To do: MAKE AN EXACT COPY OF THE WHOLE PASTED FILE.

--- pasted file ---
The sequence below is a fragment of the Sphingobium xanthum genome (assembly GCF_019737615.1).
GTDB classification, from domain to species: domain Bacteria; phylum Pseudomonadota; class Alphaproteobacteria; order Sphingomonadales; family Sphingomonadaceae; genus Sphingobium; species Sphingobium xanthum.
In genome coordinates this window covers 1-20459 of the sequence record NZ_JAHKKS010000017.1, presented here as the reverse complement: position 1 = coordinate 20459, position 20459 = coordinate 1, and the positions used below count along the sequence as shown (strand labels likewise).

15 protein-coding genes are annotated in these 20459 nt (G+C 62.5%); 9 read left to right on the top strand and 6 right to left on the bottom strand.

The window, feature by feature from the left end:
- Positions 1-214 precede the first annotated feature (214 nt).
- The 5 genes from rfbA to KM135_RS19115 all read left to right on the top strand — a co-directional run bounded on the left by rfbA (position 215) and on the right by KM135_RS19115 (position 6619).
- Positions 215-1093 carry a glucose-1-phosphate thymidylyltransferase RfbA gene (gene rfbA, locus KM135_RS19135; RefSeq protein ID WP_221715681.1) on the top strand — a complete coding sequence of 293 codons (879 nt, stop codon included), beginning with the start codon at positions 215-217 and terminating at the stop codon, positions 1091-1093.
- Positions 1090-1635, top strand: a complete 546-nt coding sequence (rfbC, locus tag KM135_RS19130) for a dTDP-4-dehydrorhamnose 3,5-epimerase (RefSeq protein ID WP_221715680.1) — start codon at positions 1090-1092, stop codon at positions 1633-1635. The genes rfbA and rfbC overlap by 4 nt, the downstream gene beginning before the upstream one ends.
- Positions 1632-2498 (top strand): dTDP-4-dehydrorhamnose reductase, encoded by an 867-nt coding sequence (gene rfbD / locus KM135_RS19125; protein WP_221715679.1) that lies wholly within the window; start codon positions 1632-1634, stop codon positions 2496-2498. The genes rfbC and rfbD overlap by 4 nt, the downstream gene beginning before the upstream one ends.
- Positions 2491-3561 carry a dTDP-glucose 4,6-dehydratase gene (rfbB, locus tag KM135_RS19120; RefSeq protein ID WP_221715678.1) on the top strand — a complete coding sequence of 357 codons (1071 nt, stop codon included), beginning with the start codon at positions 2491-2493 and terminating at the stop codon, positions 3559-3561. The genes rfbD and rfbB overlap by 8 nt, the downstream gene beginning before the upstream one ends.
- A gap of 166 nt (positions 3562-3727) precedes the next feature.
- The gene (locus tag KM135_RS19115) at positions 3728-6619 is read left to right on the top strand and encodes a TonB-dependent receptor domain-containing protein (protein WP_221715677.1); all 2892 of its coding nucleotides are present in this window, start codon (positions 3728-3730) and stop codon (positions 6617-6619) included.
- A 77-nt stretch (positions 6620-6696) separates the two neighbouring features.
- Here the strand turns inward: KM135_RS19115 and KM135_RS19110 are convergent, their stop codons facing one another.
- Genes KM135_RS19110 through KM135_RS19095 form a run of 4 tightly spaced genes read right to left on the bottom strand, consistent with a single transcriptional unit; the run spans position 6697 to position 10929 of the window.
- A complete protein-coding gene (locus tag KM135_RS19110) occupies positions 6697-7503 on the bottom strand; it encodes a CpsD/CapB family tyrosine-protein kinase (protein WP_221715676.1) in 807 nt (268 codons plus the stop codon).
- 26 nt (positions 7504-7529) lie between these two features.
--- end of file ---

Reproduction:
The sequence below is a fragment of the Sphingobium xanthum genome (assembly GCF_019737615.1).
GTDB classification, from domain to species: domain Bacteria; phylum Pseudomonadota; class Alphaproteobacteria; order Sphingomonadales; family Sphingomonadaceae; genus Sphingobium; species Sphingobium xanthum.
In genome coordinates this window covers 1-20459 of the sequence record NZ_JAHKKS010000017.1, presented here as the reverse complement: position 1 = coordinate 20459, position 20459 = coordinate 1, and the positions used below count along the sequence as shown (strand labels likewise).

15 protein-coding genes are annotated in these 20459 nt (G+C 62.5%); 9 read left to right on the top strand and 6 right to left on the bottom strand.

The window, feature by feature from the left end:
- Positions 1-214 precede the first annotated feature (214 nt).
- The 5 genes from rfbA to KM135_RS19115 all read left to right on the top strand — a co-directional run bounded on the left by rfbA (position 215) and on the right by KM135_RS19115 (position 6619).
- Positions 215-1093 carry a glucose-1-phosphate thymidylyltransferase RfbA gene (gene rfbA, locus KM135_RS19135; RefSeq protein ID WP_221715681.1) on the top strand — a complete coding sequence of 293 codons (879 nt, stop codon included), beginning with the start codon at positions 215-217 and terminating at the stop codon, positions 1091-1093.
- Positions 1090-1635, top strand: a complete 546-nt coding sequence (rfbC, locus tag KM135_RS19130) for a dTDP-4-dehydrorhamnose 3,5-epimerase (RefSeq protein ID WP_221715680.1) — start codon at positions 1090-1092, stop codon at positions 1633-1635. The genes rfbA and rfbC overlap by 4 nt, the downstream gene beginning before the upstream one ends.
- Positions 1632-2498 (top strand): dTDP-4-dehydrorhamnose reductase, encoded by an 867-nt coding sequence (gene rfbD / locus KM135_RS19125; protein WP_221715679.1) that lies wholly within the window; start codon positions 1632-1634, stop codon positions 2496-2498. The genes rfbC and rfbD overlap by 4 nt, the downstream gene beginning before the upstream one ends.
- Positions 2491-3561 carry a dTDP-glucose 4,6-dehydratase gene (rfbB, locus tag KM135_RS19120; RefSeq protein ID WP_221715678.1) on the top strand — a complete coding sequence of 357 codons (1071 nt, stop codon included), beginning with the start codon at positions 2491-2493 and terminating at the stop codon, positions 3559-3561. The genes rfbD and rfbB overlap by 8 nt, the downstream gene beginning before the upstream one ends.
- A gap of 166 nt (positions 3562-3727) precedes the next feature.
- The gene (locus tag KM135_RS19115) at positions 3728-6619 is read left to right on the top strand and encodes a TonB-dependent receptor domain-containing protein (protein WP_221715677.1); all 2892 of its coding nucleotides are present in this window, start codon (positions 3728-3730) and stop codon (positions 6617-6619) included.
- A 77-nt stretch (positions 6620-6696) separates the two neighbouring features.
- Here the strand turns inward: KM135_RS19115 and KM135_RS19110 are convergent, their stop codons facing one another.
- Genes KM135_RS19110 through KM135_RS19095 form a run of 4 tightly spaced genes read right to left on the bottom strand, consistent with a single transcriptional unit; the run spans position 6697 to position 10929 of the window.
- A complete protein-coding gene (locus tag KM135_RS19110) occupies positions 6697-7503 on the bottom strand; it encodes a CpsD/CapB family tyrosine-protein kinase (protein WP_221715676.1) in 807 nt (268 codons plus the stop codon).
- 26 nt (positions 7504-7529) lie between these two features.